Cortés: The Great Adventurer and the Fate of Aztec Mexico

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Knopf Doubleday Publishing Group, 1993 - History - 347 pages
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Hernan Cortes - the quintessential conquistador, who in his conquest of Mexico set the pattern for Spanish expansion in the New World - is richly portrayed in this fresh retelling of one of history's greatest adventures. This is the first recounting in decades, and the first to draw on modern scholarship. It is a full-fleshed view of Cortes and a perception of the epic clash of Christian and Aztec cultures that is deeply sympathetic to both sides. Born of good blood and small means in 1485, Cortes grew up in that heady time when Spain was celebrating its liberation from the Moors and its discovery of America. First studying law at Salamanca, then lustily pursuing the pleasures of youth on the islands of Hispaniola and Cuba, he at last finagled for himself the captaincy of an expedition sent to colonize the newly discovered mainland of Mexico. The Aztec civilization he encountered there was the product of millennia of human evolution in utter isolation, and to the Europeans it seemed both glorious in its flamboyance and shocking in its rites of human sacrifice and cannibalism. But both Cortes and the Aztec emperor, Montezuma, saw potential benefits in peaceful accommodation. A six-month period of peace-seeking ended when the greed of other Spaniards pursued Cortes and when the frustration of the proud Aztecs erupted. Caught between these two forces, Cortes and his men were nearly annihilated, yet a year later they won a more drastic and tragic victory than they desired. But powerful men in Spain and Cuba - hungry for Mexico's gold and silver and envious of the conquistador's fame - tried to topple Cortes. Intrigues surrounded and frustrated him, a man torn between the New World and theOld, and at the end of his life, he remained unconsoled for the glory he and Montezuma had lost. Here is Cortes - a man of explosive vitality, of passion, of principle, of piety, of treachery, of humor in the face of death; Cortes the converter of the heathen; Cortes the conniver; Cortes the warrior whose profound empathy for the Indians did not prevent him from terrorizing and exploiting them.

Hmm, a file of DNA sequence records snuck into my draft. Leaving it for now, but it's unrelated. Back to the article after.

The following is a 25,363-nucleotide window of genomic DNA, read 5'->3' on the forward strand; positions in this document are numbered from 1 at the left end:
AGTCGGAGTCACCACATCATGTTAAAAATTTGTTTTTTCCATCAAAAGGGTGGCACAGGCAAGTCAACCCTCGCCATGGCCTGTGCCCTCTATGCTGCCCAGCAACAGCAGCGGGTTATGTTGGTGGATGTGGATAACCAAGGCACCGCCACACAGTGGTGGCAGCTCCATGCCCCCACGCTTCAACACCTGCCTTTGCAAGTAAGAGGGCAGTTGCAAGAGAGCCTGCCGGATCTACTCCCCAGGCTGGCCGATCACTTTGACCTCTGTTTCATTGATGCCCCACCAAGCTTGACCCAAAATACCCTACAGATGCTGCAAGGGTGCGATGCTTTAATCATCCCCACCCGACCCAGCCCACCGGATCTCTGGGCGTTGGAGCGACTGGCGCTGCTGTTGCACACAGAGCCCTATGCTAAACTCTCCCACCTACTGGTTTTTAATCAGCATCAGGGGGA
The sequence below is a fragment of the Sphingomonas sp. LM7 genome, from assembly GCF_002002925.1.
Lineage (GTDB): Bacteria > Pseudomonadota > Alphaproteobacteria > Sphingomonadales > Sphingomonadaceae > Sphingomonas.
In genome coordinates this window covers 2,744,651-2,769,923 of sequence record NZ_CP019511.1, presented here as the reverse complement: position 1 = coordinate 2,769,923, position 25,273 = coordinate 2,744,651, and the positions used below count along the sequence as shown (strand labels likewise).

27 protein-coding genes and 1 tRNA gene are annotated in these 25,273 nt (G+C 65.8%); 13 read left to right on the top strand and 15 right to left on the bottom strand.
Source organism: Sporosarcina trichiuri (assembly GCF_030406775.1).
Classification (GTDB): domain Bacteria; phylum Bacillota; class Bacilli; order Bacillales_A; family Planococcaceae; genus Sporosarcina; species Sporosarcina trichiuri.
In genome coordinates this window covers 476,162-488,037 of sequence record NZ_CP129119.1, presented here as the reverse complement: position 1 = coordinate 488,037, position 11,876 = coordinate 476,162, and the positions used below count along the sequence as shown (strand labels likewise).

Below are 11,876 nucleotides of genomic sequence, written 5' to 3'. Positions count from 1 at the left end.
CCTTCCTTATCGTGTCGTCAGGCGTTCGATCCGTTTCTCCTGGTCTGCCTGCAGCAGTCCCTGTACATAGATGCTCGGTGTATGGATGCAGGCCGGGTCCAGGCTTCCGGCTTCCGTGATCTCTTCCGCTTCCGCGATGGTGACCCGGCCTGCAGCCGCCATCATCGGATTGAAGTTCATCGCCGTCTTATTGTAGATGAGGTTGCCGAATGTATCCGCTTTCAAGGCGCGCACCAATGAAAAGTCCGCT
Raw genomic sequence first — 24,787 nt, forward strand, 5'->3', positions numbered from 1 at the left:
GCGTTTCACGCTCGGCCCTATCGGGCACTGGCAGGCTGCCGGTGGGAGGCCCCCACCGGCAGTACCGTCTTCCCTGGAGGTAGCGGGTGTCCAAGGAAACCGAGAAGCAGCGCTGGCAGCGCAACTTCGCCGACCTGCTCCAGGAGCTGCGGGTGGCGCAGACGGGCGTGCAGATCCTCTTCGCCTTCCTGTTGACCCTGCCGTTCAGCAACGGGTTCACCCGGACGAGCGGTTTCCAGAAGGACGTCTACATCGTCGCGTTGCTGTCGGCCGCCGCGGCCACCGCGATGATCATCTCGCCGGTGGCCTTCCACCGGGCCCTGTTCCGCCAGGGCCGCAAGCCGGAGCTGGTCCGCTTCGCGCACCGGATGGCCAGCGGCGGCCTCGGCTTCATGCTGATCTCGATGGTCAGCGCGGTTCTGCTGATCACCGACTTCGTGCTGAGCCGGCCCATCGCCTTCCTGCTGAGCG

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Cortés: the great adventurer and the fate of Aztec Mexico

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Marks ( Three Men of the "Beagle , '' Knopf, 1991) studied old chronicles, legal records, and letters and visited the places mentioned in order to write this tale of deceit and violence. Cortes's ... Read full review

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